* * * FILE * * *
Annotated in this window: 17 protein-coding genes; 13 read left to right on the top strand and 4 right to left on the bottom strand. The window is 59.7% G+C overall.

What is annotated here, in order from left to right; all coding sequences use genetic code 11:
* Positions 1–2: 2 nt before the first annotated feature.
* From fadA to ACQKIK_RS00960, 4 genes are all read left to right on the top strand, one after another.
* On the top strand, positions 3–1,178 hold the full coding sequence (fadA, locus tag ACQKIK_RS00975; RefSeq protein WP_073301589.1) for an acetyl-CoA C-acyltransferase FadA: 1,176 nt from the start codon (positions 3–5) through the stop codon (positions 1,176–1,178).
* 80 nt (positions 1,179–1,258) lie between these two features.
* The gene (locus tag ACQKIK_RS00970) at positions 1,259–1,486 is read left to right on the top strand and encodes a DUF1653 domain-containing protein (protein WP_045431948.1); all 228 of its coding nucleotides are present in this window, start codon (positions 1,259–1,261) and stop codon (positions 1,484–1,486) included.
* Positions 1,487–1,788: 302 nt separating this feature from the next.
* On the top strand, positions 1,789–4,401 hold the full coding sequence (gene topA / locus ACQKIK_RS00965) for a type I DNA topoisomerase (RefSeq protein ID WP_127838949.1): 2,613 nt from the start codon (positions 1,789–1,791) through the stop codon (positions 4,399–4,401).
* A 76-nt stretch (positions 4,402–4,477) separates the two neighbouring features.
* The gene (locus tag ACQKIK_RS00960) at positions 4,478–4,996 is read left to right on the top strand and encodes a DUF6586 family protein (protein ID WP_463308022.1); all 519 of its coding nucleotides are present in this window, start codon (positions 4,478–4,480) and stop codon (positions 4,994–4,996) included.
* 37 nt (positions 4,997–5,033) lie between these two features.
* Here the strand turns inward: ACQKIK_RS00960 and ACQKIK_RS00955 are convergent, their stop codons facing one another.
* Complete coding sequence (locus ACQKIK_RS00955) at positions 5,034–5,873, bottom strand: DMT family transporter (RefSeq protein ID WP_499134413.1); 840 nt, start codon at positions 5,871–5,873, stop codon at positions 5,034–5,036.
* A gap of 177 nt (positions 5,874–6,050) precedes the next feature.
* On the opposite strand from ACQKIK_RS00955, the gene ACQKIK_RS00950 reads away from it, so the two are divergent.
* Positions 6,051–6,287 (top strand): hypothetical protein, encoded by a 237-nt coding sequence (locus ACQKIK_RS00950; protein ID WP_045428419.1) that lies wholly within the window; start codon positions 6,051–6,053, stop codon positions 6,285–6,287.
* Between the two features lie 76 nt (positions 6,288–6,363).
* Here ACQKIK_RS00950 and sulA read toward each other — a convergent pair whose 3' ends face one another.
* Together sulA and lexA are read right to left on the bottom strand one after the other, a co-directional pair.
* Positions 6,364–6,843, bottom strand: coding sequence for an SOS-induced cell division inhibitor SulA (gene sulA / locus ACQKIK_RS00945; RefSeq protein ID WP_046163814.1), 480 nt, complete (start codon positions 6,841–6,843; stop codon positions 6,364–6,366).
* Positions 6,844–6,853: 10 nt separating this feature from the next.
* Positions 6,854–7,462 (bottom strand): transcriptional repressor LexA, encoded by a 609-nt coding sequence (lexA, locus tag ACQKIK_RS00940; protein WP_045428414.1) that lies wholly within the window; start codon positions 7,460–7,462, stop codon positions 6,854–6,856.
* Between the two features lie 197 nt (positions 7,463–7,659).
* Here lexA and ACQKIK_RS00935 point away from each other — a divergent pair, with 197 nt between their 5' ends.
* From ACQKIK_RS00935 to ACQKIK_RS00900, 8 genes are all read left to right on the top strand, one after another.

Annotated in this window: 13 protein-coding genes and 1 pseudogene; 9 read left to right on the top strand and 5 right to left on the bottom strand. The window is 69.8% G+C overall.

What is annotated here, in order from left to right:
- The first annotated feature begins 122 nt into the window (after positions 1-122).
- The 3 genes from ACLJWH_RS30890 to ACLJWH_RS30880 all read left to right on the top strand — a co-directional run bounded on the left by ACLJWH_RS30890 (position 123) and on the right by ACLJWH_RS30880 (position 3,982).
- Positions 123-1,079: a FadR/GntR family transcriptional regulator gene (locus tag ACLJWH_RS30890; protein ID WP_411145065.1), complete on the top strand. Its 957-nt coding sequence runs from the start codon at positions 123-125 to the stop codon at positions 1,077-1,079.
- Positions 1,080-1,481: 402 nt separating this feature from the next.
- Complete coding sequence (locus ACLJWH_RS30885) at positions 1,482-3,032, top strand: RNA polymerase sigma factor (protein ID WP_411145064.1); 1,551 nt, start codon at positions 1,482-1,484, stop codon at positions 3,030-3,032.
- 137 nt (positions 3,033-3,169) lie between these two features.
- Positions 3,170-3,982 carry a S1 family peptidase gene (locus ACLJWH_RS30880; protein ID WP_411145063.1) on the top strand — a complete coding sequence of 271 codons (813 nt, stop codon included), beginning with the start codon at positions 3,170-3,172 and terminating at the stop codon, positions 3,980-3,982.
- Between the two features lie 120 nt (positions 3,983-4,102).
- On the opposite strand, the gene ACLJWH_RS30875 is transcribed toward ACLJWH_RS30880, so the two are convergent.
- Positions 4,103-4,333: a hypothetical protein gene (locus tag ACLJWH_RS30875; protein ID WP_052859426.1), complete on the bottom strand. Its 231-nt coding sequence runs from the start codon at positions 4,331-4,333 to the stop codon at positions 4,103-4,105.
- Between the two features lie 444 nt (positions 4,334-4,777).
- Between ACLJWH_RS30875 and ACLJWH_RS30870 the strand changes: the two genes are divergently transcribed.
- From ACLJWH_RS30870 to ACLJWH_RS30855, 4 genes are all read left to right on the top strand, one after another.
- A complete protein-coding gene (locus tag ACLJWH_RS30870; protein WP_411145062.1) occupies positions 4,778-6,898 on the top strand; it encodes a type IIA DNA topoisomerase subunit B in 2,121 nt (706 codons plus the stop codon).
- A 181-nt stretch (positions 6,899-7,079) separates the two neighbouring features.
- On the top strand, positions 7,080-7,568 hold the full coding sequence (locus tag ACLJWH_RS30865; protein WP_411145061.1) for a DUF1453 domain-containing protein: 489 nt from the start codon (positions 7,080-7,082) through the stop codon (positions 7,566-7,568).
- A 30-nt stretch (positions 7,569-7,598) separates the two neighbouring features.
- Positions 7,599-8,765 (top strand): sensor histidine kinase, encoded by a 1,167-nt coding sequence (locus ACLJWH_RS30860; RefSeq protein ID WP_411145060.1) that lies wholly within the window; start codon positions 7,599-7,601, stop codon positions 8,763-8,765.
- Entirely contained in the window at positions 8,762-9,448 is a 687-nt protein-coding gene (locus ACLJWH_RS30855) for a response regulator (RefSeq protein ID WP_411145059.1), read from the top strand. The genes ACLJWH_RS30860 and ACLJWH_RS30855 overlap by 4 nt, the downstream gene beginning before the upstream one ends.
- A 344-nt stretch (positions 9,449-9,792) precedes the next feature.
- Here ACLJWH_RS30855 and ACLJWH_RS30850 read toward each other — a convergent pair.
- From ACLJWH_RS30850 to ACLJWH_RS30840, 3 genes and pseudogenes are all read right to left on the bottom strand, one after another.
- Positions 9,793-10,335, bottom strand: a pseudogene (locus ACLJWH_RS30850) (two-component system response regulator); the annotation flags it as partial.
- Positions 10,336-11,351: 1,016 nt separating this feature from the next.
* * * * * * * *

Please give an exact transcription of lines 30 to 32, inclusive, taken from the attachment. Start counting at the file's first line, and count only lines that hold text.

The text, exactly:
- The 3 genes from ACLJWH_RS30890 to ACLJWH_RS30880 all read left to right on the top strand — a co-directional run bounded on the left by ACLJWH_RS30890 (position 123) and on the right by ACLJWH_RS30880 (position 3,982).
- Positions 123-1,079: a FadR/GntR family transcriptional regulator gene (locus tag ACLJWH_RS30890; protein ID WP_411145065.1), complete on the top strand. Its 957-nt coding sequence runs from the start codon at positions 123-125 to the stop codon at positions 1,077-1,079.
- Positions 1,080-1,481: 402 nt separating this feature from the next.